How does one respond to the great variety of views and ways of life that present themselves to us in the contemporary world? Why does religious diversity provoke anxiety in so many people? Is it necessary for us all to agree in order to avoid violent conflict? In this course, we will explore various responses that have been given by philosophers and theologians in both Western and Indic traditions in response to the diversity of worldviews. We will focus primarily on various versions of a position called religious pluralism, a view which sees the diversity of worldviews as a good thing, from which humanity can learn and grow.
Your instructor, Dr. Jeffery Long, Professor of Religion and Asian Studies at Elizabethtown College, has spent much of his career reflecting on these issues and working to develop an open-ended philosophy of religious pluralism that draws on elements of several traditions, including Vedanta, Jainism, Buddhism, and the process philosophy of Alfred North Whitehead.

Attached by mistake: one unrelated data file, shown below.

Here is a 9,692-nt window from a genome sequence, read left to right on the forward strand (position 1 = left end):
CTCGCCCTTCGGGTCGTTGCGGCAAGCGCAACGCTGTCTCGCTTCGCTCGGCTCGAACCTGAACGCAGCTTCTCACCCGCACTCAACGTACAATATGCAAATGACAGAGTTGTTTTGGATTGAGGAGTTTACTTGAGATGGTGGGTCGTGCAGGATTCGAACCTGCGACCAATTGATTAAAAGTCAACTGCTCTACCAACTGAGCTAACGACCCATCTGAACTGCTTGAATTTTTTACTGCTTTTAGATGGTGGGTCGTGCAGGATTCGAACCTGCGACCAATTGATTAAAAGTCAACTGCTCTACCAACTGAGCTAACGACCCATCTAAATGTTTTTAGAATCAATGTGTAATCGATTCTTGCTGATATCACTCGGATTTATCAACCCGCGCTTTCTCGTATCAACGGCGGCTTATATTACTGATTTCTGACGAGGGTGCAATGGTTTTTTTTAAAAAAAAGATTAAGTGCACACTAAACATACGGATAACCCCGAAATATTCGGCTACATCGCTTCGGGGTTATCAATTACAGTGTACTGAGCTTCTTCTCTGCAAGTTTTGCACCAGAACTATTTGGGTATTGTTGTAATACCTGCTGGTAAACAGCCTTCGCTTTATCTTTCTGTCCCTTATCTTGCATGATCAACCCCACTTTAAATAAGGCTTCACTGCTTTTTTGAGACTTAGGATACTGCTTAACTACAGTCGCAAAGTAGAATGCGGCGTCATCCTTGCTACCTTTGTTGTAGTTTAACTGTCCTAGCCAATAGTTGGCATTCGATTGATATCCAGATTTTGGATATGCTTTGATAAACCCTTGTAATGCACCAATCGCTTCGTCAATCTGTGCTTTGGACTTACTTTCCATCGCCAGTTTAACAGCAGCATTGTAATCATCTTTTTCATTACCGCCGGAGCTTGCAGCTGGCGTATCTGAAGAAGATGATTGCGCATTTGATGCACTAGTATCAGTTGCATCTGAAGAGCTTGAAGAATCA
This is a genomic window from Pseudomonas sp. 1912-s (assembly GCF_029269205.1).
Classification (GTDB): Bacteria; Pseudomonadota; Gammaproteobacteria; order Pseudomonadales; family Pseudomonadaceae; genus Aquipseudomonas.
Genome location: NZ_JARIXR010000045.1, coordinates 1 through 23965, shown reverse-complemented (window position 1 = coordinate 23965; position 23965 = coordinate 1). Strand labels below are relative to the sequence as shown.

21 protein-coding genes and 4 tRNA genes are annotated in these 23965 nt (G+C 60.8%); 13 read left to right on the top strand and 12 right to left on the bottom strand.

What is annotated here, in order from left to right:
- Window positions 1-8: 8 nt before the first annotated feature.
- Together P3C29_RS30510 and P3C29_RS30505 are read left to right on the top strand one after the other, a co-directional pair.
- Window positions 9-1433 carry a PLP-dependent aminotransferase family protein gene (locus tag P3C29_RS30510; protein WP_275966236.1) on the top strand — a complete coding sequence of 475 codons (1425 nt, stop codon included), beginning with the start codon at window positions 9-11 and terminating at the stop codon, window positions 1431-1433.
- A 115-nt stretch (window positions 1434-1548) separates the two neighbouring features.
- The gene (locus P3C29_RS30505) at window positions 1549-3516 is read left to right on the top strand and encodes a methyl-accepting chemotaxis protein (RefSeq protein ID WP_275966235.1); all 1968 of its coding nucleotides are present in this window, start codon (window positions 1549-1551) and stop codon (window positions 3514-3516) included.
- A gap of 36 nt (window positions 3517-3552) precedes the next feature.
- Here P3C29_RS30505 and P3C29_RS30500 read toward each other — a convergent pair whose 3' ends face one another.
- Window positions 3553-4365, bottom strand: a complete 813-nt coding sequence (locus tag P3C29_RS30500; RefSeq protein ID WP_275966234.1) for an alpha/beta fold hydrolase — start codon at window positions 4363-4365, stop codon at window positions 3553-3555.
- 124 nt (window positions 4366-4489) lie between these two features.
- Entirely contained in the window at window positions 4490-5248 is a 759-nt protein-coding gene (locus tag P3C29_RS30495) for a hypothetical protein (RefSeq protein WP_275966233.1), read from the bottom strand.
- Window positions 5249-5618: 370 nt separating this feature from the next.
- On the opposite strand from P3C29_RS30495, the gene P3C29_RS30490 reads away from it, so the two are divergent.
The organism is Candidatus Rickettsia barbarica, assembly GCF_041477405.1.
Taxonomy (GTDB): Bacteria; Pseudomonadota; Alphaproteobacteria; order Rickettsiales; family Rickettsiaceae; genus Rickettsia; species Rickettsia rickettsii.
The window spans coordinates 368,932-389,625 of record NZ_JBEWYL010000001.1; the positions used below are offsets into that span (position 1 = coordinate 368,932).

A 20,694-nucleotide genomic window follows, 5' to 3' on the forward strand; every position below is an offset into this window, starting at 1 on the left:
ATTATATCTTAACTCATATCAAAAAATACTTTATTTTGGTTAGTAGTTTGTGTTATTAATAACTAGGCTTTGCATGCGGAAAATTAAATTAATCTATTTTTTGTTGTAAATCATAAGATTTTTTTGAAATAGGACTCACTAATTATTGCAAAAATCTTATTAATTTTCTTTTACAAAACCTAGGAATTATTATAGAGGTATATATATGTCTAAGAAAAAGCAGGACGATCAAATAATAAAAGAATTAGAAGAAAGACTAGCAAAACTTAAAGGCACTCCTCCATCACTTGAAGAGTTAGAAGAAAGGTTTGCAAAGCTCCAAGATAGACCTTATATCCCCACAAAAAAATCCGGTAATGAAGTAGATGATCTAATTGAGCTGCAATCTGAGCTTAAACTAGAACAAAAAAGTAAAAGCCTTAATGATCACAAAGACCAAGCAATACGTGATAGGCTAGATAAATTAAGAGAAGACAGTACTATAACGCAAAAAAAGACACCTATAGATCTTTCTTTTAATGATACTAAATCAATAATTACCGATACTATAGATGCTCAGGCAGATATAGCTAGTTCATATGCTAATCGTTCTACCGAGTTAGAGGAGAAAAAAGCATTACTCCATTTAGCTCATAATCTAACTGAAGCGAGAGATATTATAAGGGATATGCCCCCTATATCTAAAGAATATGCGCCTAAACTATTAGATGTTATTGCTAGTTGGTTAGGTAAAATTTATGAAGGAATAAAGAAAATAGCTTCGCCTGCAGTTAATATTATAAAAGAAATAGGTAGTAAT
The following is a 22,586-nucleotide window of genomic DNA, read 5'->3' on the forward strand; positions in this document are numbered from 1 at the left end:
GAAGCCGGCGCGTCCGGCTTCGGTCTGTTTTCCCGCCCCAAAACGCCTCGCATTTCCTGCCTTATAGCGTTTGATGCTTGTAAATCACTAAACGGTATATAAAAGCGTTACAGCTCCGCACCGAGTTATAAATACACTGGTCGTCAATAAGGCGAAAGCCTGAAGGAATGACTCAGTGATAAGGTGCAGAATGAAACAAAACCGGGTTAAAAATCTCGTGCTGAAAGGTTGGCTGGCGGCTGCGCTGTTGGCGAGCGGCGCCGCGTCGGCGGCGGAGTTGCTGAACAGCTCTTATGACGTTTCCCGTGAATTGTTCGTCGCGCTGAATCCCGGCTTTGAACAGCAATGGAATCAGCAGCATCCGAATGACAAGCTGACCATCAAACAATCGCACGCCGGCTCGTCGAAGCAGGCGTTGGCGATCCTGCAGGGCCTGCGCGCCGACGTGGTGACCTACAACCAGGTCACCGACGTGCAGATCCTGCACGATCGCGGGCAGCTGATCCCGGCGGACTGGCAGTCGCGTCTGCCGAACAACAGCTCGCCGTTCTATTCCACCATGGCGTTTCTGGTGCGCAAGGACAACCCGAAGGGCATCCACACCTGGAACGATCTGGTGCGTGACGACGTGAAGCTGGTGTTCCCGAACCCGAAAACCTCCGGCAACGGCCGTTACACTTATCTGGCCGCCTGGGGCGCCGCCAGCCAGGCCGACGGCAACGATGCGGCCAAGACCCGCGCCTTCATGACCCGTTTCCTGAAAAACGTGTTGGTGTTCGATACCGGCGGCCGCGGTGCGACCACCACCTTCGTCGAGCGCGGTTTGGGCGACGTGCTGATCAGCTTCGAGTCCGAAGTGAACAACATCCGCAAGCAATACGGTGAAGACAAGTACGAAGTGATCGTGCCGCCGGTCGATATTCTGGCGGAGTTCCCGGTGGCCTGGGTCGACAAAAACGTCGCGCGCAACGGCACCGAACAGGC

Jeffery D. Long is the Carl W. Zeigler Professor of Religion, Philosophy, and Asian Studies at Elizabethtown College, in Pennsylvania, where he has taught since receiving his doctoral degree from the University of Chicago Divinity School in the year 2000. He is the author of several books, including Hinduism in America: A Convergence of Worlds (2020) and Jainism: An Introduction (2009), the editor of Perspectives on Reincarnation: Hindu, Christian, and Scientific (2019) and the co-editor of Nonviolence in the World’s Religions: A Concise Introduction (2021) and Beacons of Dharma: Spiritual Exemplars for the Modern World (2019). Dr. Long also edits the series Explorations in Indic Traditions: Ethical, Philosophical, and Theological for Lexington Books. He has spoken on nonviolence at many prestigious venues, including three talks presented at the United Nations.